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The Five Golden Rules of Favor Asking

My friend Elisia asked me to help her move. Moving is one of my least favorite activities (which partially explains why I live in an RV), but I gladly agreed to help. Why? Because she followed the golden rules of asking favors. If you want people to do you favors, or, more importantly, feel good about doing you favors, make sure you follow these rules. They're written from the point of view of someone asking me for a favor, but I would also follow them when asking favors of others.

1. Your Benefit Must Greatly Outweigh My Inconvenience

If you're asking me for a favor it should be something that I am particularly good at or well suited for. If a friend of mine asks me to help him set up a blog, I'm happy to do it because it's something I have experience with and am good at. What could take my friend five hours to set up, I might be able to do in thirty minutes.

Investing Time vs. Spending Time

If I ask you how you spend your money, that's a very different question than if I ask how you invest your money. Your goals for spending and investing are different, and as a result your actions for each are different. So isn't it strange that we talk about how we spend time, but we never talk about how we invest time?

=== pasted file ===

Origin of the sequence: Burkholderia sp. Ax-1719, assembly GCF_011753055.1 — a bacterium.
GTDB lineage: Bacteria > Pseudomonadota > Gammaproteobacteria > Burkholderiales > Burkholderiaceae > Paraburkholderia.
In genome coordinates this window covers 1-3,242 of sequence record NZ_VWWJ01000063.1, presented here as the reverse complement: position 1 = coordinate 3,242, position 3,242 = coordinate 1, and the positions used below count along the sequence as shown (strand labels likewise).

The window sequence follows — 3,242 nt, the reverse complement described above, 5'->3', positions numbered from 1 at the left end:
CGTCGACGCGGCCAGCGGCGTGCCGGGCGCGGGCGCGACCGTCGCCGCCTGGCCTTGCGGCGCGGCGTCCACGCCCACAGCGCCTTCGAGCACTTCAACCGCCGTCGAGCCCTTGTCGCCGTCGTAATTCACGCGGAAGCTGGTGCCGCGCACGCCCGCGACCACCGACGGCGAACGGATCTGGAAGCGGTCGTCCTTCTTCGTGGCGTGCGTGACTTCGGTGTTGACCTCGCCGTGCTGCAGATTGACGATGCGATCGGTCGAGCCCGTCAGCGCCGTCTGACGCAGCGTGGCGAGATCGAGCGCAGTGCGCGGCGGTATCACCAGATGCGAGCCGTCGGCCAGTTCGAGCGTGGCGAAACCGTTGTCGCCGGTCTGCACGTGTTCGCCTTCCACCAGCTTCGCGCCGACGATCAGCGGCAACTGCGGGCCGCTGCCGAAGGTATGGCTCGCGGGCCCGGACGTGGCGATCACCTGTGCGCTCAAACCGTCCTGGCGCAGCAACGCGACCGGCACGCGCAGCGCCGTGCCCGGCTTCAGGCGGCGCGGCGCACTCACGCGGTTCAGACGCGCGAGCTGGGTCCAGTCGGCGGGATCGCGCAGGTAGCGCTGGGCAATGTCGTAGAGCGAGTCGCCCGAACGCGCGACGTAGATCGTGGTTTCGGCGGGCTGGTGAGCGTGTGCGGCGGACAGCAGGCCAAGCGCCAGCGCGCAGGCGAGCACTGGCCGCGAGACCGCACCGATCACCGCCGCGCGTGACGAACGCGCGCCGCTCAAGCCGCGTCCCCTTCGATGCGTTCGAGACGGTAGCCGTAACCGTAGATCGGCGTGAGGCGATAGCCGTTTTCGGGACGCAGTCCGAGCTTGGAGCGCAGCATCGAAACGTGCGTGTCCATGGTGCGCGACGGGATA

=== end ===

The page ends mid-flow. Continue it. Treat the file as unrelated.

The interesting thing about investing time is that the distribution is much more uniform versus monetary wealth. Most people probably sleep for around 6-8 hours and work for around 8 hours, giving them another 8-10 hours to either invest or spend. Finances range much more wildly. Some people have negative net worths, so they can't even begin to think about investing, whereas others have billions of dollars. That spread means that ideal financial investment strategies will range wildly. Because we have such similar amounts of time, though, maybe there are some general principles that will be almost universally applicable.

Before we get into those strategies, though, let's talk about what investing time means. I'd define it as devoting time to an activity whose primary benefit won't immediately be realized. School is one example-- you can have a lot of fun in school and benefit immediately from it, but you're really going because you believe that it will pay off when you graduate. I'd say that school is sort of like investing in real estate. You can always use it for something, it's historically been a good investment, but it's a lot of leverae in one big investment, and recently hasn't performed as well.

Spending time with people and building relationships is an investment, not because that process isn't fun, but because the benefits of having strong long term friends are even greater than the immediate pleasure of hanging out with them. This could be analogized to investing in art-- you get to admire it every day, but the value of it increases over time as well.

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